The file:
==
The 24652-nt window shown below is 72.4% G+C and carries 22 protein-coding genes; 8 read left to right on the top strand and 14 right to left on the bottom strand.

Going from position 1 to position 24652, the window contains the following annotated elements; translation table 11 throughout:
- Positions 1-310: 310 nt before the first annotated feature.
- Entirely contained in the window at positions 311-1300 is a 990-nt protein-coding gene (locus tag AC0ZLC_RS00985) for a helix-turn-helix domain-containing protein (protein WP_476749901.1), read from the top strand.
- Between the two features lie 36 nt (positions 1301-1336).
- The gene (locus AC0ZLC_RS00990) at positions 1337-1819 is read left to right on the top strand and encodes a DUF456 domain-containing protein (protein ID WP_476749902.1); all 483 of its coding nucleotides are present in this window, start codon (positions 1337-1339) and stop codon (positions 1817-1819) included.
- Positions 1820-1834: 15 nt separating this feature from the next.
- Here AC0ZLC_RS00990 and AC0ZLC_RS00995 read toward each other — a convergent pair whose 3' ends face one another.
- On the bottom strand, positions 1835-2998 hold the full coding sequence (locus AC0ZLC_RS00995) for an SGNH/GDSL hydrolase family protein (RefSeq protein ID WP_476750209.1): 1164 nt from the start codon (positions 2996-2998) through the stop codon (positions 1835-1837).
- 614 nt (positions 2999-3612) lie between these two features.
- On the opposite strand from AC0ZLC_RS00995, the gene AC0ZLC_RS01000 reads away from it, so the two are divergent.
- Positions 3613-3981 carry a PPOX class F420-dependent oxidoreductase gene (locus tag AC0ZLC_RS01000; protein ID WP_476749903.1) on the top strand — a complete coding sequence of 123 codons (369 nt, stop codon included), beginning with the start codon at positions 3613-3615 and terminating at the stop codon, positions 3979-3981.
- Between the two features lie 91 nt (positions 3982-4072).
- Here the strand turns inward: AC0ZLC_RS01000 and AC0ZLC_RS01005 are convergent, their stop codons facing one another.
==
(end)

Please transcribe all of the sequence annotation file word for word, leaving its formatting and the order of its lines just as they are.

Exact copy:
The 24652-nt window shown below is 72.4% G+C and carries 22 protein-coding genes; 8 read left to right on the top strand and 14 right to left on the bottom strand.

Going from position 1 to position 24652, the window contains the following annotated elements; translation table 11 throughout:
- Positions 1-310: 310 nt before the first annotated feature.
- Entirely contained in the window at positions 311-1300 is a 990-nt protein-coding gene (locus tag AC0ZLC_RS00985) for a helix-turn-helix domain-containing protein (protein WP_476749901.1), read from the top strand.
- Between the two features lie 36 nt (positions 1301-1336).
- The gene (locus AC0ZLC_RS00990) at positions 1337-1819 is read left to right on the top strand and encodes a DUF456 domain-containing protein (protein ID WP_476749902.1); all 483 of its coding nucleotides are present in this window, start codon (positions 1337-1339) and stop codon (positions 1817-1819) included.
- Positions 1820-1834: 15 nt separating this feature from the next.
- Here AC0ZLC_RS00990 and AC0ZLC_RS00995 read toward each other — a convergent pair whose 3' ends face one another.
- On the bottom strand, positions 1835-2998 hold the full coding sequence (locus AC0ZLC_RS00995) for an SGNH/GDSL hydrolase family protein (RefSeq protein ID WP_476750209.1): 1164 nt from the start codon (positions 2996-2998) through the stop codon (positions 1835-1837).
- 614 nt (positions 2999-3612) lie between these two features.
- On the opposite strand from AC0ZLC_RS00995, the gene AC0ZLC_RS01000 reads away from it, so the two are divergent.
- Positions 3613-3981 carry a PPOX class F420-dependent oxidoreductase gene (locus tag AC0ZLC_RS01000; protein ID WP_476749903.1) on the top strand — a complete coding sequence of 123 codons (369 nt, stop codon included), beginning with the start codon at positions 3613-3615 and terminating at the stop codon, positions 3979-3981.
- Between the two features lie 91 nt (positions 3982-4072).
- Here the strand turns inward: AC0ZLC_RS01000 and AC0ZLC_RS01005 are convergent, their stop codons facing one another.